Kamila Shamsie’s new novel, longlisted for this year’s Man Booker Prize, is a bold retelling of Sophocles’ Antigone. Its epigram (“The ones we love … are enemies of the state”) is from Seamus Heaney’s 2004 translation and reworking of the play. The novel begins with an airport interrogation.
A Londoner of Pakistani descent, Isma, has a student visa and is flying to study sociology at Amherst College. Because she’s Muslim
and wears a hijab, she knows to expect delays and perhaps worse at security.
Dark wit plays beneath her trepidation. She has prepped for this moment with her sister. If you’re asked about the queen, her sister has said, respond, “As an Asian I have to admire her colour palette.” The interrogation is no joke. It lasts hours. Isma’s clothes are frisked so thoroughly that the security hirelings seem to be “not so much searching for hidden pockets as judging the quality of the material”.
Her browser history is audited. This novel dilates on what Shamsie calls GWM — “Googling While Muslim”. An officer wants to “know her thoughts on Shias, homosexuals, the Queen, democracy, ‘The Great British Bake Off’, the invasion of Iraq, Israel, suicide bombers, dating websites.” Dame Edna and “Brexit” are about the only topics omitted from this pop quiz.
It’s a scene that sets the tone for this ingenious and love-struck novel. Isma is eventually allowed to take off. Home Fire takes flight as well.
This novel may seem to wobble in the minutes after its landing gear retracts. There are lurching shifts of tone as it moves between matters of the heart and of state.
Do not panic. Order something from the drinks cart. Shamsie drives this gleaming machine home in a manner that, if I weren’t handling airplane metaphors, I would call smashing.
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is set in contemporary London, in Amherst, Mass., and in the Middle East. It plays freely with Sophocles’ drama but hews to its themes: civil disobedience, fidelity and the law, especially as regards burial rights.
Isma has left behind in London younger siblings, Aneeka and Parvaiz, 19-year-old twins. Isma raised them after their mother’s death.
They barely knew their father, a jihadist who died after being tortured at Bagram Air Base in Afghanistan.
His fame has tainted their lives in the West. Parvaiz is adrift and haunted, however, by his father’s legacy.
He is recruited by ISIS.
He joins its media division in Syria.
He quickly discovers he has made a mistake. Home Fire
is largely about Aneeka’s attempts to help her twin come home.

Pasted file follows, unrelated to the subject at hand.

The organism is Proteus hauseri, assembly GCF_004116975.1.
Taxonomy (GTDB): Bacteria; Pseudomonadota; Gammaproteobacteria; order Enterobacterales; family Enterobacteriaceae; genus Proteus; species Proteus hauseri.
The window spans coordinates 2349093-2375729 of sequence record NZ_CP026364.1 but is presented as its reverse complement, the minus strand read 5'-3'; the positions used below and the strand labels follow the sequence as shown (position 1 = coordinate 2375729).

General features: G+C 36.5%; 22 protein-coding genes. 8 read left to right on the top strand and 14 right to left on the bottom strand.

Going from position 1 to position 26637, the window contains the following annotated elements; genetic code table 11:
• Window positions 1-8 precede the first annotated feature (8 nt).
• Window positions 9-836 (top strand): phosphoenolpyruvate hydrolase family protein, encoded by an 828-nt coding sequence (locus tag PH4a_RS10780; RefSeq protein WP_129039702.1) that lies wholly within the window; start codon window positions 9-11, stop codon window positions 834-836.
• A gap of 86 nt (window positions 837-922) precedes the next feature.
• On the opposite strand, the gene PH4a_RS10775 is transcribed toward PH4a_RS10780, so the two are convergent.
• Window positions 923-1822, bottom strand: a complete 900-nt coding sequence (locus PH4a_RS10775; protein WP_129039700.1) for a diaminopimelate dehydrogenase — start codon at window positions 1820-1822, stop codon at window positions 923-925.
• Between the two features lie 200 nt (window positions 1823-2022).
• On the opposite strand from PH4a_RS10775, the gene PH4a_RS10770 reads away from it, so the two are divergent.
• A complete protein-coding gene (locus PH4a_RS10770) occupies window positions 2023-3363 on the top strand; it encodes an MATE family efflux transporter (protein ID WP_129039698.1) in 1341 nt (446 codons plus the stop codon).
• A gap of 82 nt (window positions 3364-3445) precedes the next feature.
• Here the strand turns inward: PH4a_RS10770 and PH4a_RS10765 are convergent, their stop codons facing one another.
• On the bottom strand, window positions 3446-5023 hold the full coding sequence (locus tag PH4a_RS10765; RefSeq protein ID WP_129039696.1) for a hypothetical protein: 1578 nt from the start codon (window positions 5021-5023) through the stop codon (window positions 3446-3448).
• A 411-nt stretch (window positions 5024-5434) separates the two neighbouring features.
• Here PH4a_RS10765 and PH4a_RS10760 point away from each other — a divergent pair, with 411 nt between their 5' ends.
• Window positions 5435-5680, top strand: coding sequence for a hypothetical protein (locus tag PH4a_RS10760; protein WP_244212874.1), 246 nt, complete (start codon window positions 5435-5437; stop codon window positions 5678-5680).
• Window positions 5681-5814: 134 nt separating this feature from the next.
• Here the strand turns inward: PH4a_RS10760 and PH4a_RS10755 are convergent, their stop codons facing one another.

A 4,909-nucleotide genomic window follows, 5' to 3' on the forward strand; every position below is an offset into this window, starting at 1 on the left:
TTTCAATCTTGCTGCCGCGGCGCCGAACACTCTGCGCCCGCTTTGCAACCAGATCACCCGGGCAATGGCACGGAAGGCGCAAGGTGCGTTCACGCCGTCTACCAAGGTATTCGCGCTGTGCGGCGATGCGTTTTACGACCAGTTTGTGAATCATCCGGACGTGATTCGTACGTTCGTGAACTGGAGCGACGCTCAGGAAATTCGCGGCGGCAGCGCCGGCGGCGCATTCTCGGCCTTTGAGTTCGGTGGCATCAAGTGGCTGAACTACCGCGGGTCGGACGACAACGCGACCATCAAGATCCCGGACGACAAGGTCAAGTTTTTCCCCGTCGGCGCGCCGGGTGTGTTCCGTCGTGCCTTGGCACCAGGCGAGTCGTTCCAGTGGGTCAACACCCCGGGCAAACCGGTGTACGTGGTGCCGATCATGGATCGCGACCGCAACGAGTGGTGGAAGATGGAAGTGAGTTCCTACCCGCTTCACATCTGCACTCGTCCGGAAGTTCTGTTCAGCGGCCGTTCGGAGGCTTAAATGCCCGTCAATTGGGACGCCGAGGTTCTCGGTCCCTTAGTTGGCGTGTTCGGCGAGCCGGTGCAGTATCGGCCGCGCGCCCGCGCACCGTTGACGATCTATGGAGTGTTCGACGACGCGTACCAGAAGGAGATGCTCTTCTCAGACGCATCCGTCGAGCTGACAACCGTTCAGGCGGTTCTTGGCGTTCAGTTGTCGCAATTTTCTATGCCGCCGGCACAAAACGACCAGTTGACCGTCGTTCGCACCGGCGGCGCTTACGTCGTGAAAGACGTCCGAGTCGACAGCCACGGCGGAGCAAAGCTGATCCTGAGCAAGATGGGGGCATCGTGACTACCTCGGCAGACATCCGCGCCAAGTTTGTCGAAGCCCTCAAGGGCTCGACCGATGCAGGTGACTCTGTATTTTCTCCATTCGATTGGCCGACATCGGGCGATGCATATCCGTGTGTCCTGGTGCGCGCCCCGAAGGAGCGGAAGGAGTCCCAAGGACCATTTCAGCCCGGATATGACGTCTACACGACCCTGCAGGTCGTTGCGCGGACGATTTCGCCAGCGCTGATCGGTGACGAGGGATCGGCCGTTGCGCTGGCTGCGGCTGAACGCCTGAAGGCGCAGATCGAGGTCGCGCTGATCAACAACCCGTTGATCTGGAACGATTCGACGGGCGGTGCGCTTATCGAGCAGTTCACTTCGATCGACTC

Louise Glück, in her poem Tango, observed, “Of two sisters/one is always the watcher,/one the dancer.” While Isma looks on from America, Aneeka begins to whirl.
Aneeka falls into an affair with Eamonn, the son of Britain’s new home secretary, Karamat Lone, a man of Muslim
Eamonn is wealthy and beautiful, with “perfect half-moons in his fingernails.” Is this love? Or is Aneeka manoeuvring to win his father’s help in getting her brother home? Or both?
Lone, the home secretary, is among Shamsie’s most sophisticated creations. He’s had to thread many needles while rising in British politics. He’s mocked by some for becoming “Mr. British Values. Mr. Strong on Security. Mr. Striding Away from Muslim-ness.”
Shamsie humanises him. She writes about his “extravagant snort, which his children were always amazed he could restrain from in public life.”
There are occasional small blunders in Home Fire. A consideration of grief, for example, becomes a word goop. “Grief spread its wings large like an eagle, grief huddled small like a porcupine,” Shamsie writes, “grief needed company, grief craved solitude; grief wanted to remember, wanted to forget.” Grief wants to be left alone.
These moments are rare. Her humour mixes freely with her intellection. The humour fades into fatalistic meditations on life lived while straddling worlds. Aneeka comes up with a plan to get her brother home, a plan that will have consequences for everyone in this novel.
It’s a plan so intrepid that Aneeka is asked if she or her brother stopped “to think about those of us with passports that look like toilet paper to the rest of the world who spend our whole lives being so careful we don’t give anyone a reason to reject our visa applications?
Home Fire builds to one of the most memorable final scenes I’ve read in a novel this century. It takes place live on international television.
I won’t give away what happens, but something about this scene reminded me of a scene from Satyajit Ray’s 1955 film Pather Panchali
, as described by Salman Rushdie
in his essay collection Imaginary Homelands
“When he shows his wife, Sarbajaya, the sari he has brought for the dead girl, she begins to weep,” Rushdie wrote, “and now he understands, and cries out, too; but (and this is the stroke of genius) their voices are replaced by the high, high music of a single tar shehnai, a sound like a scream of the soul.” There is high, high music in the air at the end of Home Fire.
© 2017 The New York Times